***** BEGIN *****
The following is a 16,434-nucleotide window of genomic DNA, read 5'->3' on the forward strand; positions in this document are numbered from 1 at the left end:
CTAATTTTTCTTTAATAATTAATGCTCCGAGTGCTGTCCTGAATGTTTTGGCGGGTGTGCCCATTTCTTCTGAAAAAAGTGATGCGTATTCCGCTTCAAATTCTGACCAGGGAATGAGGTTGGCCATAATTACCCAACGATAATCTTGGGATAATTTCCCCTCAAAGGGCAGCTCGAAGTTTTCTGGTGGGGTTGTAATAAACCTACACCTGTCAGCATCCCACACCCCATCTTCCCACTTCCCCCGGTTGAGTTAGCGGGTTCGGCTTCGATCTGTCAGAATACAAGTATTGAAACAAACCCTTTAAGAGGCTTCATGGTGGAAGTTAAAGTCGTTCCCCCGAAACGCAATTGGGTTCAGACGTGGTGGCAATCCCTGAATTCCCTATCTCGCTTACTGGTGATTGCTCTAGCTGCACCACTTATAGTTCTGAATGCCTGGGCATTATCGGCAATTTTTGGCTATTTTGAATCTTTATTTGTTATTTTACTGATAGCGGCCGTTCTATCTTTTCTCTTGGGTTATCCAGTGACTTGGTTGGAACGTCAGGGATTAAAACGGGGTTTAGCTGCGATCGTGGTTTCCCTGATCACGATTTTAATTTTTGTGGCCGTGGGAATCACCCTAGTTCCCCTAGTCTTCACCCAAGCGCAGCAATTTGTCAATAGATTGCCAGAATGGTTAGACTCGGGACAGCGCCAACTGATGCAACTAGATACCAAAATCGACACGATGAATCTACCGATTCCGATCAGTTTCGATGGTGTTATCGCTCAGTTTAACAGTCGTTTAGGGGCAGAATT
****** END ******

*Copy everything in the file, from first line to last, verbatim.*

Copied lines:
The following is a 16,434-nucleotide window of genomic DNA, read 5'->3' on the forward strand; positions in this document are numbered from 1 at the left end:
CTAATTTTTCTTTAATAATTAATGCTCCGAGTGCTGTCCTGAATGTTTTGGCGGGTGTGCCCATTTCTTCTGAAAAAAGTGATGCGTATTCCGCTTCAAATTCTGACCAGGGAATGAGGTTGGCCATAATTACCCAACGATAATCTTGGGATAATTTCCCCTCAAAGGGCAGCTCGAAGTTTTCTGGTGGGGTTGTAATAAACCTACACCTGTCAGCATCCCACACCCCATCTTCCCACTTCCCCCGGTTGAGTTAGCGGGTTCGGCTTCGATCTGTCAGAATACAAGTATTGAAACAAACCCTTTAAGAGGCTTCATGGTGGAAGTTAAAGTCGTTCCCCCGAAACGCAATTGGGTTCAGACGTGGTGGCAATCCCTGAATTCCCTATCTCGCTTACTGGTGATTGCTCTAGCTGCACCACTTATAGTTCTGAATGCCTGGGCATTATCGGCAATTTTTGGCTATTTTGAATCTTTATTTGTTATTTTACTGATAGCGGCCGTTCTATCTTTTCTCTTGGGTTATCCAGTGACTTGGTTGGAACGTCAGGGATTAAAACGGGGTTTAGCTGCGATCGTGGTTTCCCTGATCACGATTTTAATTTTTGTGGCCGTGGGAATCACCCTAGTTCCCCTAGTCTTCACCCAAGCGCAGCAATTTGTCAATAGATTGCCAGAATGGTTAGACTCGGGACAGCGCCAACTGATGCAACTAGATACCAAAATCGACACGATGAATCTACCGATTCCGATCAGTTTCGATGGTGTTATCGCTCAGTTTAACAGTCGTTTAGGGGCAGAATT